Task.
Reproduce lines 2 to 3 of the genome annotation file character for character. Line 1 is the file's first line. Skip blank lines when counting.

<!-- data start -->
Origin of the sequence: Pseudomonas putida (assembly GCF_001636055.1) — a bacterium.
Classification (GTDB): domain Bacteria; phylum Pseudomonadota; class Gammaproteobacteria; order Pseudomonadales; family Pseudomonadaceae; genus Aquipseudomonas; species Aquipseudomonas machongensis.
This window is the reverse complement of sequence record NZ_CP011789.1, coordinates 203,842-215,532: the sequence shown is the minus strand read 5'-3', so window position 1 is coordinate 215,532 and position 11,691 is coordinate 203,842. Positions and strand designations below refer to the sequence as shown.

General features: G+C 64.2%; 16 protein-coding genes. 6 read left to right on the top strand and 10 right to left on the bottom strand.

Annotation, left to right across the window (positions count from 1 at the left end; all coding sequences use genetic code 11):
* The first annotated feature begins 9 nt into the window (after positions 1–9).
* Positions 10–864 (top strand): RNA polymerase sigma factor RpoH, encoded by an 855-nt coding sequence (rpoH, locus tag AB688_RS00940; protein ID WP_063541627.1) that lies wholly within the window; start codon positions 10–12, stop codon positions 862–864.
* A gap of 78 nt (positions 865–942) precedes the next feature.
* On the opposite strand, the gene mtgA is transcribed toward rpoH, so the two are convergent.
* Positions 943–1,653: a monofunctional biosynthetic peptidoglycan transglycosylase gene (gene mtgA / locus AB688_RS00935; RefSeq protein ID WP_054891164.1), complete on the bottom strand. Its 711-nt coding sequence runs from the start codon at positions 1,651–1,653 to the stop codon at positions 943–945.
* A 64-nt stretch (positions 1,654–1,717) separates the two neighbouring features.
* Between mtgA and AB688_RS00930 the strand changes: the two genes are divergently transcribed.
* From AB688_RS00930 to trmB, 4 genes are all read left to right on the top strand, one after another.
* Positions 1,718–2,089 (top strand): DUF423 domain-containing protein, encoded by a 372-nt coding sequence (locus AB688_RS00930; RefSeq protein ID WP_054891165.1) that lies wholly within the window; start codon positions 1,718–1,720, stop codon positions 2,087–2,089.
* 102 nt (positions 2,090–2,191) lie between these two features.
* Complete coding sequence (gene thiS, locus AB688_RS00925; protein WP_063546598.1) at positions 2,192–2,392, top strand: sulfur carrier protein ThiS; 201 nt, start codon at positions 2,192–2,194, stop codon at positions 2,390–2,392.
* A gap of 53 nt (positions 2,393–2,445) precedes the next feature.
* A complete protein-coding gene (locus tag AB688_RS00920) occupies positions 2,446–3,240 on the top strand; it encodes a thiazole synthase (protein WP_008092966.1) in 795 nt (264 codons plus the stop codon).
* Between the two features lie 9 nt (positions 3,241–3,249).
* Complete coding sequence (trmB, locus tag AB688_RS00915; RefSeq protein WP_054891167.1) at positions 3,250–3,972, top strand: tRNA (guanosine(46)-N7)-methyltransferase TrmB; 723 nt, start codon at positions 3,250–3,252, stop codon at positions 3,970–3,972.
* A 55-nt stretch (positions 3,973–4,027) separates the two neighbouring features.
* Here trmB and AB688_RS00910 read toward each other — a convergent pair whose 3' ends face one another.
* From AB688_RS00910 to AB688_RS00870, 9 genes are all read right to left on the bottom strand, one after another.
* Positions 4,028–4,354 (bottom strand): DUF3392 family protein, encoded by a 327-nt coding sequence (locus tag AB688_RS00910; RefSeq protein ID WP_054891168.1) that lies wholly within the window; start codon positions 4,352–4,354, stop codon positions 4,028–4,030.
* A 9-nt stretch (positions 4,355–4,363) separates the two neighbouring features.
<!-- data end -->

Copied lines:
Classification (GTDB): domain Bacteria; phylum Pseudomonadota; class Gammaproteobacteria; order Pseudomonadales; family Pseudomonadaceae; genus Aquipseudomonas; species Aquipseudomonas machongensis.
This window is the reverse complement of sequence record NZ_CP011789.1, coordinates 203,842-215,532: the sequence shown is the minus strand read 5'-3', so window position 1 is coordinate 215,532 and position 11,691 is coordinate 203,842. Positions and strand designations below refer to the sequence as shown.